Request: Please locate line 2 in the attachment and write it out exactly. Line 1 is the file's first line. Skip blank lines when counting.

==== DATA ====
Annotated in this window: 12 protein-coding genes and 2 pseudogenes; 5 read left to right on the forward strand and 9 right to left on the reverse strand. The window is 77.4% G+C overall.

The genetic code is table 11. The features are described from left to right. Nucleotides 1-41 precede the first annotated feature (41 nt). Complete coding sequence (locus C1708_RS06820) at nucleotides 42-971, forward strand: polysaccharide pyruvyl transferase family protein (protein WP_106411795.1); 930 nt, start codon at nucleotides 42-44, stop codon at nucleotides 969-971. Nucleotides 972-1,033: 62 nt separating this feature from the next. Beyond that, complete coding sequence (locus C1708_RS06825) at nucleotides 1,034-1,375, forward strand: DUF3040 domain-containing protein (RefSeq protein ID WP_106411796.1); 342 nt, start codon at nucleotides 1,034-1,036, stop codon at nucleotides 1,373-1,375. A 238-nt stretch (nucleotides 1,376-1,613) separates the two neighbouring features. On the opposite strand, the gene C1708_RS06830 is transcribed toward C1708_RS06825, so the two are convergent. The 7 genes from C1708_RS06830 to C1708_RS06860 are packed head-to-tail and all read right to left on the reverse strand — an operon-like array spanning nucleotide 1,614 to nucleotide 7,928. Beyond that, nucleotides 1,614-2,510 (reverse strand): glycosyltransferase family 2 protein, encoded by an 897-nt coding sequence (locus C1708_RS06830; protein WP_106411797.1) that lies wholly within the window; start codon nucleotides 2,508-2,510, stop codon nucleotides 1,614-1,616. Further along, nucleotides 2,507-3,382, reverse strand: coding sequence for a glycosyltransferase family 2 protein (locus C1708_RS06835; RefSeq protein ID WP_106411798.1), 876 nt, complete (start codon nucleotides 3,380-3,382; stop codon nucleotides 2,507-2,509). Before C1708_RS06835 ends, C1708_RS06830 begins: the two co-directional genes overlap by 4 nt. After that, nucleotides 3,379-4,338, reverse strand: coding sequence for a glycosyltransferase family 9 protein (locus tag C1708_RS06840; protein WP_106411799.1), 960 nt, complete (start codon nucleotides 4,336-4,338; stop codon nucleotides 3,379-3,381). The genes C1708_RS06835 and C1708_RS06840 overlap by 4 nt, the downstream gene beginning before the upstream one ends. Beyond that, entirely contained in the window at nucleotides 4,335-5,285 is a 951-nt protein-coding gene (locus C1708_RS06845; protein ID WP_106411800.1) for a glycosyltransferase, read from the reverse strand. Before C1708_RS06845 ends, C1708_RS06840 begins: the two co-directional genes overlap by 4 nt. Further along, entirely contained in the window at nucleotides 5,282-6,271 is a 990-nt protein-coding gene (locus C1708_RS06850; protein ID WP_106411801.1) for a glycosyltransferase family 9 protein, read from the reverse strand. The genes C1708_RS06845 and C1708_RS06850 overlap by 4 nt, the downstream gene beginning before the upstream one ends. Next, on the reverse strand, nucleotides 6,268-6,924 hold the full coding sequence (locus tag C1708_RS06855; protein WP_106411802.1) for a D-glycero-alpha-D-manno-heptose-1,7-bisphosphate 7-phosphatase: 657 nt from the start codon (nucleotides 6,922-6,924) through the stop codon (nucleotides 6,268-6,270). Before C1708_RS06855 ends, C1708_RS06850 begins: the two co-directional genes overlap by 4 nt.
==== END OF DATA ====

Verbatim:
The genetic code is table 11. The features are described from left to right. Nucleotides 1-41 precede the first annotated feature (41 nt). Complete coding sequence (locus C1708_RS06820) at nucleotides 42-971, forward strand: polysaccharide pyruvyl transferase family protein (protein WP_106411795.1); 930 nt, start codon at nucleotides 42-44, stop codon at nucleotides 969-971. Nucleotides 972-1,033: 62 nt separating this feature from the next. Beyond that, complete coding sequence (locus C1708_RS06825) at nucleotides 1,034-1,375, forward strand: DUF3040 domain-containing protein (RefSeq protein ID WP_106411796.1); 342 nt, start codon at nucleotides 1,034-1,036, stop codon at nucleotides 1,373-1,375. A 238-nt stretch (nucleotides 1,376-1,613) separates the two neighbouring features. On the opposite strand, the gene C1708_RS06830 is transcribed toward C1708_RS06825, so the two are convergent. The 7 genes from C1708_RS06830 to C1708_RS06860 are packed head-to-tail and all read right to left on the reverse strand — an operon-like array spanning nucleotide 1,614 to nucleotide 7,928. Beyond that, nucleotides 1,614-2,510 (reverse strand): glycosyltransferase family 2 protein, encoded by an 897-nt coding sequence (locus C1708_RS06830; protein WP_106411797.1) that lies wholly within the window; start codon nucleotides 2,508-2,510, stop codon nucleotides 1,614-1,616. Further along, nucleotides 2,507-3,382, reverse strand: coding sequence for a glycosyltransferase family 2 protein (locus C1708_RS06835; RefSeq protein ID WP_106411798.1), 876 nt, complete (start codon nucleotides 3,380-3,382; stop codon nucleotides 2,507-2,509). Before C1708_RS06835 ends, C1708_RS06830 begins: the two co-directional genes overlap by 4 nt. After that, nucleotides 3,379-4,338, reverse strand: coding sequence for a glycosyltransferase family 9 protein (locus tag C1708_RS06840; protein WP_106411799.1), 960 nt, complete (start codon nucleotides 4,336-4,338; stop codon nucleotides 3,379-3,381). The genes C1708_RS06835 and C1708_RS06840 overlap by 4 nt, the downstream gene beginning before the upstream one ends. Beyond that, entirely contained in the window at nucleotides 4,335-5,285 is a 951-nt protein-coding gene (locus C1708_RS06845; protein ID WP_106411800.1) for a glycosyltransferase, read from the reverse strand. Before C1708_RS06845 ends, C1708_RS06840 begins: the two co-directional genes overlap by 4 nt. Further along, entirely contained in the window at nucleotides 5,282-6,271 is a 990-nt protein-coding gene (locus C1708_RS06850; protein ID WP_106411801.1) for a glycosyltransferase family 9 protein, read from the reverse strand. The genes C1708_RS06845 and C1708_RS06850 overlap by 4 nt, the downstream gene beginning before the upstream one ends. Next, on the reverse strand, nucleotides 6,268-6,924 hold the full coding sequence (locus tag C1708_RS06855; protein WP_106411802.1) for a D-glycero-alpha-D-manno-heptose-1,7-bisphosphate 7-phosphatase: 657 nt from the start codon (nucleotides 6,922-6,924) through the stop codon (nucleotides 6,268-6,270). Before C1708_RS06855 ends, C1708_RS06850 begins: the two co-directional genes overlap by 4 nt.